Most homeowners in a common interest development probably understand that it can be a real hassle to get into a dispute with the Homeowner Association (HOA). Not so many, though, may know that it can become pretty expensive as well. A recent case from California's Fourth Appellate District Court of Appeal makes the latter point abundantly clear. (Rancho Mirage Country Club Homeowners Association v. Thomas B. Hazelbaker et al., August 9, 2016)
Thomas and Lynn Hazelbaker owned a condominium in the Rancho Mirage Country Club development. The development was subject to regulations and CC&Rs which were enforced by the Rancho Mirage Country Club Homeowners Association (Association). According to the Court record, here's what happened:
"In November 2011, defendants [Hazelbakers] applied for and received approval from the Association's architectural committee to make certain improvements to the patio area of their property. Subsequently, however, the Association contended that defendants had made changes that exceeded the scope of the approval, and which would not have been approved had they been included in defendant's November 2011 application.
"On June 19, 2012, the Association sent defendants a request for alternative dispute resolution pursuant to [Civil Code §5930], identifying the disputed improvements and proposing that the parties mediate the issue. Defendants accepted the proposal and a mediation was held on April 8, 2013. A ‘Memorandum of Agreement in Mediation' dated April 9, 2013, was reached … The agreement called for defendants to make certain modifications to the patio, in accordance with a plan newly approved by the Association… The agreement provided for the modifications to be completed within 60 days from the date of the agreement. It also provided for a special assessment on defendants' property to pay a portion of the Association's attorney fees incurred to that point…
"The modifications described in the mediation agreement were not completed within 60 days. The parties each blame the other for that circumstance."
On September 4, 2013, the Association filed a lawsuit seeking specific performance of the mediation agreement. Subsequently, the parties reached an agreement regarding the modifications, slightly different from those agreed to in mediation. Those modifications were completed in September 2014. However, the parties continued to have disagreements about who should bear the costs of litigation to that point.
On October 15, 2014 the Association filed a motion seeking attorney fees. The motion was based on Civil Code §5975(c) which is part of a large body of law, commonly referred to as the Davis -- Stirling Act, concerning common interest developments. §5975(c) says, "In an action to enforce the governing documents, the prevailing party shall be awarded reasonable attorney's fees and costs."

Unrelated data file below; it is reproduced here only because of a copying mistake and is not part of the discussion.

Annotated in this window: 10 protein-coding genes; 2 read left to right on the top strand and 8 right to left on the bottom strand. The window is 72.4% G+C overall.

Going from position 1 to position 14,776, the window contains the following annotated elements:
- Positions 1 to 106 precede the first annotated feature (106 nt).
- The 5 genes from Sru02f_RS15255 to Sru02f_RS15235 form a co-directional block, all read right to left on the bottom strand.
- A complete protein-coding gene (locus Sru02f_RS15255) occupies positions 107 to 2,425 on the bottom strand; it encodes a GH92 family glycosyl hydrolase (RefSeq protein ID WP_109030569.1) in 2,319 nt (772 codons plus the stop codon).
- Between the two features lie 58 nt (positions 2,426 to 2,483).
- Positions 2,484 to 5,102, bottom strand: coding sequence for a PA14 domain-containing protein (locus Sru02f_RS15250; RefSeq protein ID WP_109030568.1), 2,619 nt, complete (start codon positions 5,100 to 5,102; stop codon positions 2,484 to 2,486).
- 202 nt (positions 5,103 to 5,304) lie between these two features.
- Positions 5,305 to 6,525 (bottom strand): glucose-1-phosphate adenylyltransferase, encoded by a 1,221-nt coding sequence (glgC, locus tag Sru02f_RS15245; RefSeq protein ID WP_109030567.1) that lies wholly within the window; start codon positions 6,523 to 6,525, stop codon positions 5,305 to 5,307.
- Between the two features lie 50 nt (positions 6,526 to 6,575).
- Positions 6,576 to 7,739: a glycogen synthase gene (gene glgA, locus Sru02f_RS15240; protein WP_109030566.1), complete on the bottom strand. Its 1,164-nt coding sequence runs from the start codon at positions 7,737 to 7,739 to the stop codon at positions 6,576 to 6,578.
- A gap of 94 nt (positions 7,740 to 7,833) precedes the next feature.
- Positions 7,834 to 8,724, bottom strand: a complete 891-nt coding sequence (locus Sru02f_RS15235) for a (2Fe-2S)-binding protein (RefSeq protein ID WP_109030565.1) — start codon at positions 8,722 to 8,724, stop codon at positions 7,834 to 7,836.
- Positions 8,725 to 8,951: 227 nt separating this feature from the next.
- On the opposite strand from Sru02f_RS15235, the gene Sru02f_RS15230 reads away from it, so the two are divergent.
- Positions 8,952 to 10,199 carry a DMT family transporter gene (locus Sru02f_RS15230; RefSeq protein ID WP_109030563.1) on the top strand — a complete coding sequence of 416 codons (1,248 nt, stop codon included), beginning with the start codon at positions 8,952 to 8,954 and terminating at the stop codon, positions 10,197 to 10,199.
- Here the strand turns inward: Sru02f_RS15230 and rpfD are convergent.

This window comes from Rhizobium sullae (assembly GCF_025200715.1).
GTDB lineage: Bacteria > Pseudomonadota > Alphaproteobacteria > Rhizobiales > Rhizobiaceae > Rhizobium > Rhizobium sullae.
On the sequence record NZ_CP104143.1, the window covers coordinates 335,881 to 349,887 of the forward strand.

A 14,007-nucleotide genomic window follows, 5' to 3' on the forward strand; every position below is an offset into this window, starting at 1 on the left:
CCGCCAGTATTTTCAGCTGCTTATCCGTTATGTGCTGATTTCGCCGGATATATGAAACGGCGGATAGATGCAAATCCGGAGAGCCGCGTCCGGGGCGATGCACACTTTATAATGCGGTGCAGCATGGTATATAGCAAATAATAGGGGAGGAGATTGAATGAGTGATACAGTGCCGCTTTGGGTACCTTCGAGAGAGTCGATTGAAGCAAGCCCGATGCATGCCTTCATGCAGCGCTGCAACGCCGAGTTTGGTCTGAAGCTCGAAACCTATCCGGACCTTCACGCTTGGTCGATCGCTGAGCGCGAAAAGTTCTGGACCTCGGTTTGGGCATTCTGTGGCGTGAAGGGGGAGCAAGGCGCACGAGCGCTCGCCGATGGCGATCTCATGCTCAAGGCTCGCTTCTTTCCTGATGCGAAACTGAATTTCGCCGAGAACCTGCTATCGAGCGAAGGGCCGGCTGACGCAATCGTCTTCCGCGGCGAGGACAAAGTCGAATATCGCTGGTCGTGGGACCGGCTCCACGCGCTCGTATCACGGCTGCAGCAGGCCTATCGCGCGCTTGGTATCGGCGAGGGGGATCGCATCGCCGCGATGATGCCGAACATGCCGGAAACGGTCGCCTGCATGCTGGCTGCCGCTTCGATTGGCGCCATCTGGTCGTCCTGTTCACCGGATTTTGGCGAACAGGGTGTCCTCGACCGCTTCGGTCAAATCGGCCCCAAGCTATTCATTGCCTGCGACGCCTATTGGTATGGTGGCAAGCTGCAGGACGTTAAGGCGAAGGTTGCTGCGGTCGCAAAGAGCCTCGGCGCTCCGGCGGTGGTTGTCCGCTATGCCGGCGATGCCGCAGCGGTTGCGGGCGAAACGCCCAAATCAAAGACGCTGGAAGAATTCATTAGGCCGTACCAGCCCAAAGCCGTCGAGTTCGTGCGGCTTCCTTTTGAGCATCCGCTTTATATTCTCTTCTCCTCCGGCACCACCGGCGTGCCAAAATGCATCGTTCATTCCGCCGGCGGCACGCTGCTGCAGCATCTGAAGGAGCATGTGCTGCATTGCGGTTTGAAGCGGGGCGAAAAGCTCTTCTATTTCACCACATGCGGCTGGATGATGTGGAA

On December 2, 2014 the trial court issued an order granting the Association $18,991 in attorney fees, plus $572 in costs. The Hazelbakers appealed.
The central question for the Appellate Court was "…is a lawsuit to enforce an agreement that was reached during mediation (or another form of ADR) an action ‘to enforce the governing documents' in the meaning of section 5975, where the mediation was initiated pursuant to the Davis -- Stirling Act? And the Court's answer was "yes", at least in circumstances similar to this case. (The Court acknowledged that the answer might have been ‘no' had the mediation involved other matters.)
The Hazelbakers also questioned the amount the trial court had awarded. They should have been satisfied with what was assessed. The amount initially requested by the Association was $31,970. In any event, the Appellate Court upheld the trial court's figure of $18,991, noting that "It is well settled, however, that the trial court was not required to issue any explanation of its decision with regard to the fee award."
Finally, the Appellate Court noted that, as prevailing party in the appeal, the Association is entitled to recover its appellate attorney fees. That figure will be set by the trial court.
We don't know what the patio improvement itself cost; but we do know that you can add to that figure the Hazelbakers own attorney fees plus those of the Association.
This all started with a decision to depart from or modify the plans as approved by the Association. Typically, it would really be a bother to go back to the architectural committee and seek approval for the change. But it might have been a whole lot cheaper. Maybe there's a lesson there.